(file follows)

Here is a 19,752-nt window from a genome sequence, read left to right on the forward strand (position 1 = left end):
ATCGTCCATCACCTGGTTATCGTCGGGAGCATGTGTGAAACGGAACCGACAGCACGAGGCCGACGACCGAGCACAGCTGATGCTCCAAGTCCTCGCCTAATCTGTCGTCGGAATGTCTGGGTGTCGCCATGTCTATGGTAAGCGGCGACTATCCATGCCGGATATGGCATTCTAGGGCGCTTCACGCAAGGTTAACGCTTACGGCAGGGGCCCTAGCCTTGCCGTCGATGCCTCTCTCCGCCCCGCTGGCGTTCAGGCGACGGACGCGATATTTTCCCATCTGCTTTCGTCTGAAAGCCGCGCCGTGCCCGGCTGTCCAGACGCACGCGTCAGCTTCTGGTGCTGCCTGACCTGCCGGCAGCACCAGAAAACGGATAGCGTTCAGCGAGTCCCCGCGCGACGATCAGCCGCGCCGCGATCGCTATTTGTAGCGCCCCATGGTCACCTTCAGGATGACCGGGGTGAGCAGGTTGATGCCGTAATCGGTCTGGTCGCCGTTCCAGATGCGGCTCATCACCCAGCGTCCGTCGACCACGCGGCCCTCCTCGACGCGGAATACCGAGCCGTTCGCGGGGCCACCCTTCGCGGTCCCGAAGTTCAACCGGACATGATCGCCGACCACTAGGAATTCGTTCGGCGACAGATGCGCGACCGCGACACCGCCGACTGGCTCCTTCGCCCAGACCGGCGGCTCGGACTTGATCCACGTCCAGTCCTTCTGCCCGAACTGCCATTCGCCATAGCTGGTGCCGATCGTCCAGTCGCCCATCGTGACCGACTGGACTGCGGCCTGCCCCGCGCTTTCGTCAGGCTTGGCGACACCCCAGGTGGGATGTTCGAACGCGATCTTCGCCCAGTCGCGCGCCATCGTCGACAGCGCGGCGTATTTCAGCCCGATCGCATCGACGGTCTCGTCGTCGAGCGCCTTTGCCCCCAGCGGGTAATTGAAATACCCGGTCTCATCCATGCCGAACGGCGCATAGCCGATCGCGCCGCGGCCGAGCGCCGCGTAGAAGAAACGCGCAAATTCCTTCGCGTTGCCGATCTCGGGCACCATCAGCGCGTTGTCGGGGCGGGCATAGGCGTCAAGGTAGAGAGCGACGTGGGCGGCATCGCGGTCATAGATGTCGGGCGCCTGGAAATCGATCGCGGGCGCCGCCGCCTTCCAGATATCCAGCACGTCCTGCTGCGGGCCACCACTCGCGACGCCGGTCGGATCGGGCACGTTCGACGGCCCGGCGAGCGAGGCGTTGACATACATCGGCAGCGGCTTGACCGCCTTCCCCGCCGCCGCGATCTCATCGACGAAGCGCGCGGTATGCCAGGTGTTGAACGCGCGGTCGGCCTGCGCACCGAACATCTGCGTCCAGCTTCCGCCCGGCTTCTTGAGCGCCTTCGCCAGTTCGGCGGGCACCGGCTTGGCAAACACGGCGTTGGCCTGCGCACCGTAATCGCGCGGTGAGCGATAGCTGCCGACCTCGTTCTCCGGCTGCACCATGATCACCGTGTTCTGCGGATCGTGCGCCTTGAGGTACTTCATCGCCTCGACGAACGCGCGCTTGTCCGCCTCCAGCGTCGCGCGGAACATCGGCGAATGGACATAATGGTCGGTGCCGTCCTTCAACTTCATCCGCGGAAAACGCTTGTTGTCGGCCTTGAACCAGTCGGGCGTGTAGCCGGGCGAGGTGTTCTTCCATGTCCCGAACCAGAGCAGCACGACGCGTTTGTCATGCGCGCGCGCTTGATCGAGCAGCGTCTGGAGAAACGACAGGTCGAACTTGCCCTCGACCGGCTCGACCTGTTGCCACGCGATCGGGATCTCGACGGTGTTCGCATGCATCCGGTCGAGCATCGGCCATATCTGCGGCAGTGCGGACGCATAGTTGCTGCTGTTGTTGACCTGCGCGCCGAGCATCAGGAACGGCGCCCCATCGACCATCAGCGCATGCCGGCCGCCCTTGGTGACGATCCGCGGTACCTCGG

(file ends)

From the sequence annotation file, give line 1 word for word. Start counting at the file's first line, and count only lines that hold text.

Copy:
Here is a 19,752-nt window from a genome sequence, read left to right on the forward strand (position 1 = left end):